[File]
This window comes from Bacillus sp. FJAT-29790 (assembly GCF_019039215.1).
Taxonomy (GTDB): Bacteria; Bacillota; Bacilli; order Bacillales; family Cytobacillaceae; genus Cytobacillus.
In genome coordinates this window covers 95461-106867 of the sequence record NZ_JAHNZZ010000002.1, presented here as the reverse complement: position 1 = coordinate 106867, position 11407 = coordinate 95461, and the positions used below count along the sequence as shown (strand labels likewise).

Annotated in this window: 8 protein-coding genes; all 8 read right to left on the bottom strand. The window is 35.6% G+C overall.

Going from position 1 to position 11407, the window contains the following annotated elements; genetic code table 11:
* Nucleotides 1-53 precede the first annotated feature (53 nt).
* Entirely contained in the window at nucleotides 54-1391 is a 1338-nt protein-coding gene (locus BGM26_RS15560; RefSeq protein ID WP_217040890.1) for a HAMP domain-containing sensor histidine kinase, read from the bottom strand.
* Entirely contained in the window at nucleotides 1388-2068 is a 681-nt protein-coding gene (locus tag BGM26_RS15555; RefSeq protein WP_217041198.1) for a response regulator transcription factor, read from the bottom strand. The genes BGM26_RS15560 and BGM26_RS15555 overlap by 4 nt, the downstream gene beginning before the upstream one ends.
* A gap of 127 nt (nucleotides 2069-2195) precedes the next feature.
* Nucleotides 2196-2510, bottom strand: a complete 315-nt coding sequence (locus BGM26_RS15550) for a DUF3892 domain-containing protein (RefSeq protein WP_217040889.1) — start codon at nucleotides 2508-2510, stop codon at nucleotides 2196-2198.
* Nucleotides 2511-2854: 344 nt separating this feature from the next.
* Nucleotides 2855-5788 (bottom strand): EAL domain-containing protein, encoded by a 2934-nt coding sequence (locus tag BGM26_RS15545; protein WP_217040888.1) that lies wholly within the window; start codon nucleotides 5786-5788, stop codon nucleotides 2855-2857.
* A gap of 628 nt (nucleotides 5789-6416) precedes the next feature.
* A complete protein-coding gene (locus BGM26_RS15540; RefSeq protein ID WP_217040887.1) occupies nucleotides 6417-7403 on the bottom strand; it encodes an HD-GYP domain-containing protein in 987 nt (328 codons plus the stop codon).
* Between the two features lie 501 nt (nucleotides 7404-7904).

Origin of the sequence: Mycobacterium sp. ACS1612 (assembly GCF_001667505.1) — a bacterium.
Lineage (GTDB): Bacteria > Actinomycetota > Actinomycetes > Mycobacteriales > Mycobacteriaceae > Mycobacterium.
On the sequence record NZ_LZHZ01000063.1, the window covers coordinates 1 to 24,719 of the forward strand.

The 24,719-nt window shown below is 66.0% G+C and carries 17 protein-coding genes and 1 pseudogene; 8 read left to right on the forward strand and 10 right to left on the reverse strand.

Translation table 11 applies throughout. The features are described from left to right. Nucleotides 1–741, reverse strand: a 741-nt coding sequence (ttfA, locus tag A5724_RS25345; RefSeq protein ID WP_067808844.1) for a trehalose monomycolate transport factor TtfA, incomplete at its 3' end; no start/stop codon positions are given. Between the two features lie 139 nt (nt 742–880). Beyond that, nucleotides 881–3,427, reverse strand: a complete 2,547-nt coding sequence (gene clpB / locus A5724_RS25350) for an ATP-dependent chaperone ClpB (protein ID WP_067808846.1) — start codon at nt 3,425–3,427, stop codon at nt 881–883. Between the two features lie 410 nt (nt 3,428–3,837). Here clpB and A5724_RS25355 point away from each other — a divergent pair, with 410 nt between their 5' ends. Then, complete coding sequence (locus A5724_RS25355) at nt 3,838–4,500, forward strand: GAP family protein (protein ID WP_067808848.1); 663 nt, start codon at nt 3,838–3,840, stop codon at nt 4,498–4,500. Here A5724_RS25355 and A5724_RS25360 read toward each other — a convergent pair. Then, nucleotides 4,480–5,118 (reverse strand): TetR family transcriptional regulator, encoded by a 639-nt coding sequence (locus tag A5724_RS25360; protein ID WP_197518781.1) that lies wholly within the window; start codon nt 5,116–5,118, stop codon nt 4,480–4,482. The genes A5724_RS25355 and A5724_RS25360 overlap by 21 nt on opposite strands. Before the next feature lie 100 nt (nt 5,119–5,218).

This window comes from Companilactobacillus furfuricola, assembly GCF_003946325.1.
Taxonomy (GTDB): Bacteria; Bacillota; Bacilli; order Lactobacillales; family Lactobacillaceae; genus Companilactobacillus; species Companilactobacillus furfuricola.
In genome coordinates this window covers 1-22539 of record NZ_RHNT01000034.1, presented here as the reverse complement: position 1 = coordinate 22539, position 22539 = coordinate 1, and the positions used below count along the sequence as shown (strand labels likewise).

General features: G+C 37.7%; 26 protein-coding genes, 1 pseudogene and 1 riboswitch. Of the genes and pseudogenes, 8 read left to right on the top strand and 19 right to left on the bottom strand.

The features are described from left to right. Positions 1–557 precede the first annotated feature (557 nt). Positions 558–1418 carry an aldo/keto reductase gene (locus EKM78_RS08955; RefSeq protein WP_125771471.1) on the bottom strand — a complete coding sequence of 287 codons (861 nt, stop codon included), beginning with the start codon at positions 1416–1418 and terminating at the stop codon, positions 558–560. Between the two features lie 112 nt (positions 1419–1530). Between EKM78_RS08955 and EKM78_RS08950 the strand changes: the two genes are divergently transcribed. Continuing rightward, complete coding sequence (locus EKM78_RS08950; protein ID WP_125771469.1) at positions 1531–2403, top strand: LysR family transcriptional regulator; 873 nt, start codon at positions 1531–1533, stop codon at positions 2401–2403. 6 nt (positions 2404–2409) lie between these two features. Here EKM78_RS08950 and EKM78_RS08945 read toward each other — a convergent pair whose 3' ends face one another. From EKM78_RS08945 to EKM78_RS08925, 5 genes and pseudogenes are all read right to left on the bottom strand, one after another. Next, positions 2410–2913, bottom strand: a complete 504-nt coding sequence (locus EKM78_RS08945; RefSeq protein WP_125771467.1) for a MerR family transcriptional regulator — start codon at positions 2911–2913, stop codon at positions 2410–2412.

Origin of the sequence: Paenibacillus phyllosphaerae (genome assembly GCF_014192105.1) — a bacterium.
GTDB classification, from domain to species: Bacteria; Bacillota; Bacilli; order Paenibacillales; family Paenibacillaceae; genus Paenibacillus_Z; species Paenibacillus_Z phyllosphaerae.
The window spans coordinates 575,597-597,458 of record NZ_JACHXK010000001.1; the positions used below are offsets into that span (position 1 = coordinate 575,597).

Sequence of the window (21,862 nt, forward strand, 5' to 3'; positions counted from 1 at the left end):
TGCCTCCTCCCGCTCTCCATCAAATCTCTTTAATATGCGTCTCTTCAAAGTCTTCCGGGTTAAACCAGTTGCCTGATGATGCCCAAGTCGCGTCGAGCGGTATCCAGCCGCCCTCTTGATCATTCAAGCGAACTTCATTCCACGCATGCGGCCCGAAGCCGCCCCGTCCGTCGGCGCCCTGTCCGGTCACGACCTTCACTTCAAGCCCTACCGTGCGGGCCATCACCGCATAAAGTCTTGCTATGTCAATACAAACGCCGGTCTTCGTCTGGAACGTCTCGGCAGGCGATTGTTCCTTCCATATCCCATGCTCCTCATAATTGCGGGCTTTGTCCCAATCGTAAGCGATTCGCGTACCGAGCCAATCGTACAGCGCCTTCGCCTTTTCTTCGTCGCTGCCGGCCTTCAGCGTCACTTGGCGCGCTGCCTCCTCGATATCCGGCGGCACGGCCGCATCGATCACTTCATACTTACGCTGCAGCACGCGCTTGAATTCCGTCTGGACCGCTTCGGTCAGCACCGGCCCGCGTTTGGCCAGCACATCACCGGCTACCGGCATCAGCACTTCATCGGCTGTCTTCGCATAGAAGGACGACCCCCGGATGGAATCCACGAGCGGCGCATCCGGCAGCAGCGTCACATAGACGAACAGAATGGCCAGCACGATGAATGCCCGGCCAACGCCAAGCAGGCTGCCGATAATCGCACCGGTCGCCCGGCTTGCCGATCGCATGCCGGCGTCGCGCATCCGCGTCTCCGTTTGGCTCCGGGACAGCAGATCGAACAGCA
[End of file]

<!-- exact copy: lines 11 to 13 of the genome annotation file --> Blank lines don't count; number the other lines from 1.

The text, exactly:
* Nucleotides 2511-2854: 344 nt separating this feature from the next.
* Nucleotides 2855-5788 (bottom strand): EAL domain-containing protein, encoded by a 2934-nt coding sequence (locus tag BGM26_RS15545; protein WP_217040888.1) that lies wholly within the window; start codon nucleotides 5786-5788, stop codon nucleotides 2855-2857.
* A gap of 628 nt (nucleotides 5789-6416) precedes the next feature.